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Should Reviews For Games Not Completed By Critics Be Considered Valid? »

Should reviews for games not completed by critics be considered valid? That’s the question that’s been asked a lot lately. Games that aren’t finished, or games that aren’t ready to be reviewed are reviewed. This is a problem. This is a problem that should be fixed. If you’re a game developer or you work with game developers, don’t be afraid to tell the people who review your games that you aren’t ready to have them reviewed.

Let’s face it. It’s for this reason that we go to online reviews for a lot of our purchases. If you’re buying a vacuum, chances are you aren’t going to go out and spend $200 on it without doing a little research first. And it is for this very reason that we’ve decided to post our own review today. We know that we’re not the ‘professional’ journalists that you might be used to reading on a lot of other sites, but we do care enough about the industry to do our research, to play the game, and to give you a little bit of insight into what we felt about it.

Who would have thought we’d be having this conversation? I don’t, but that’s the point! According to some game reviewers you don’t have to be good at games, which I disagree with and have said here before, but it’s about playing the game to write a review! Let’s discuss it.

There is now a discussion that the game does not have to be completed to be properly rated and evaluated. To be honest, I don’t agree with that sentiment at all. It goes without saying that you cannot evaluate a product that you have not yet finished, because you do not have the overview or the experience to represent it properly. This is also highly problematic, as such statements leave room for manipulation and can even create a completely different picture of the game. Not to mention the lack of respect for the developers who think their game deserves the recognition it gets, and for the players who have to rely on these reviews to know if the game is worth buying.

An excellent example of this is Returnal. If you think about it, how come not a single reviewer commented on the problem with the game’s errors? Many publications probably got information about the game weeks before release, but most never seemed to mention it. All I can say is that these critics haven’t played the game long enough to encounter these problems. So what’s the point of reviews if the games aren’t finished?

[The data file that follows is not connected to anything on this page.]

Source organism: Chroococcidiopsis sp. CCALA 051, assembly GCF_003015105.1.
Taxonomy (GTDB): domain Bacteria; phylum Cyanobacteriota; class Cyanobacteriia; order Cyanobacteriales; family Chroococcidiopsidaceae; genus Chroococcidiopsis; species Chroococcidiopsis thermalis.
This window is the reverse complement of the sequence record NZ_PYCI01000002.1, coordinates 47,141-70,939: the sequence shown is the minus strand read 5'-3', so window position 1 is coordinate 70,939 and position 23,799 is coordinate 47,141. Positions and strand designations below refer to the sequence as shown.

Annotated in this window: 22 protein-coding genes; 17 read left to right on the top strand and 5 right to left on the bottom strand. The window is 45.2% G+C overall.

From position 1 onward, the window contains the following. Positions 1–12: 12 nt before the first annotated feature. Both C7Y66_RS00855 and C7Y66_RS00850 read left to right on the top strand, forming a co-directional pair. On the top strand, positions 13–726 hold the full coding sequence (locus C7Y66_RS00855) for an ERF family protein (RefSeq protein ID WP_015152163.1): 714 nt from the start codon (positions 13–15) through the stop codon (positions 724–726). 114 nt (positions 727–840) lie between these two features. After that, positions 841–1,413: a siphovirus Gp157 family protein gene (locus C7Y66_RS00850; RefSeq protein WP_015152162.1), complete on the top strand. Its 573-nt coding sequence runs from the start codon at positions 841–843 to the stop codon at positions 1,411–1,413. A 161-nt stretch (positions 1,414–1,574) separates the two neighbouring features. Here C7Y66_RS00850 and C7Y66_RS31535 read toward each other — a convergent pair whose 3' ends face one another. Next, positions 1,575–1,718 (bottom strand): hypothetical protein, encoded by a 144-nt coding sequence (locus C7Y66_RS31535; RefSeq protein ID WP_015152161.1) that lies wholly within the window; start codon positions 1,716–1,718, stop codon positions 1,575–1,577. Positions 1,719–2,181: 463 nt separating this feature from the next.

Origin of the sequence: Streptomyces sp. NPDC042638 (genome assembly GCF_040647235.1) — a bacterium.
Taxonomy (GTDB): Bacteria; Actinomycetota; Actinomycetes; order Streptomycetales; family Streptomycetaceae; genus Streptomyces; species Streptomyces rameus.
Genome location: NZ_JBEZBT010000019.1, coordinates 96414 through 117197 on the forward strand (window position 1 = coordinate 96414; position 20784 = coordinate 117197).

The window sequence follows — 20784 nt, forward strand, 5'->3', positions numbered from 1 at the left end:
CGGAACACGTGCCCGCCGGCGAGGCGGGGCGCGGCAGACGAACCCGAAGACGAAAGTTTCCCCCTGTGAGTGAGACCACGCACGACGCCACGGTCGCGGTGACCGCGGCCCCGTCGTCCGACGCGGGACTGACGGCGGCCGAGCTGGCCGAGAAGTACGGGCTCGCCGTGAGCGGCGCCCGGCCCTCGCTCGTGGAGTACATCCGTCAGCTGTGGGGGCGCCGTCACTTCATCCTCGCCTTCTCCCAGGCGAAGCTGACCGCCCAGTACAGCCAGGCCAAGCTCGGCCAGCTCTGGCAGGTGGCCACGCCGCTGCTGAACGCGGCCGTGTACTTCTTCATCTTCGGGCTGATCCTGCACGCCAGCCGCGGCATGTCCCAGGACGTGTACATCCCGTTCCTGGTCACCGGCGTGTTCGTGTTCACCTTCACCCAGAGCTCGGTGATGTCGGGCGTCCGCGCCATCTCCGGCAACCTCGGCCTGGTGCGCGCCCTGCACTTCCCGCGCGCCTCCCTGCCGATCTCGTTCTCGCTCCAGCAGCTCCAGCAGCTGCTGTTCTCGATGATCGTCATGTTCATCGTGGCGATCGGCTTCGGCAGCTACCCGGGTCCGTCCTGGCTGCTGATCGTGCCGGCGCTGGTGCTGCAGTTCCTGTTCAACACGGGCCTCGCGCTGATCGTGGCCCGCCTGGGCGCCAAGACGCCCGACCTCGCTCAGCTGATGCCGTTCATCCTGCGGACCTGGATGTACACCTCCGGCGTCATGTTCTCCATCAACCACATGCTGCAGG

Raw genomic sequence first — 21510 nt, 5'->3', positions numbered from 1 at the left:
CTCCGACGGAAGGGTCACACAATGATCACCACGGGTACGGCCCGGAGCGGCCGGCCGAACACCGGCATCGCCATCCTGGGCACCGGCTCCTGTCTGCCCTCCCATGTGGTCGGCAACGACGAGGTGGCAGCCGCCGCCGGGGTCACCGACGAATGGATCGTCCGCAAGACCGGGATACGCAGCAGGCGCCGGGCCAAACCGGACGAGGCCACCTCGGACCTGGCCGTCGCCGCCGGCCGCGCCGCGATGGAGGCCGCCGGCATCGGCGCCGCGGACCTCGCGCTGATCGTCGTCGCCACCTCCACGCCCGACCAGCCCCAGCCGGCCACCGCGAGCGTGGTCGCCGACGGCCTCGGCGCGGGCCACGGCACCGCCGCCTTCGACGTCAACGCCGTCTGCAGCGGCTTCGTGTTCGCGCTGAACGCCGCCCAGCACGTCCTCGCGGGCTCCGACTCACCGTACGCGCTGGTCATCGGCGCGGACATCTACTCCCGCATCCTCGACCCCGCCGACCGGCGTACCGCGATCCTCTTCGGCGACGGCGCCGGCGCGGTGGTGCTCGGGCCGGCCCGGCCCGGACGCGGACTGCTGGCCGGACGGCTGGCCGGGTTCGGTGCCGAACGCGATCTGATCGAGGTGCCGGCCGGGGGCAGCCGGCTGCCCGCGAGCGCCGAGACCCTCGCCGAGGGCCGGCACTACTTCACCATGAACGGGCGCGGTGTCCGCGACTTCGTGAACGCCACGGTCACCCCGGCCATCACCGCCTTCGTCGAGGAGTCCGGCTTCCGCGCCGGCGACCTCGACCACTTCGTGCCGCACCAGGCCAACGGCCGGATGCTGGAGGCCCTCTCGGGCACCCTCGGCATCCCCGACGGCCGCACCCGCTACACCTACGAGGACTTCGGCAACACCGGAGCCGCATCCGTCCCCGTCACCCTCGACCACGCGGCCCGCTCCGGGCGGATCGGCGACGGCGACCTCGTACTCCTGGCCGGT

Some reviewers reach 90% of the game and start writing a review, while others reach 60% of the game and start writing a review. The two reviewers will not have the same opinion of the game, but the difference in level of competition will greatly influence the rating of the game. Take Xenoblade Chronicles 2, for example. If someone only plays 20% of the game, they may say the game is too long to be good, while another reviewer, if they keep playing, will start to see the game unfold, which can effectively change the reviewer’s perspective on how the game is played. Playing out the game was always necessary from my point of view to be able to give the most authentic opinion possible. It’s not like you get five episodes of Game of Thrones season 8 and say: The last few episodes are going to be great, so let me start with the review.

If you don’t see the product as a whole, you won’t be able to consider it. Yes, I understand that it’s hard to write reviews, but cutting them down because you don’t have time is not an excuse in my opinion, but rather shows the problem with this place and the fact that you should be posting a review in the first place rather than making sure you finish the game – which is why we’re here in the first place!

I’ll be honest, we need to make sure we can verify that the reviewer actually played the game. We have trophies/achievements. There is too much fraud and – if I may say so – laziness in this area! This is the one area where everything seems to take a shortcut, and that’s ridiculous.

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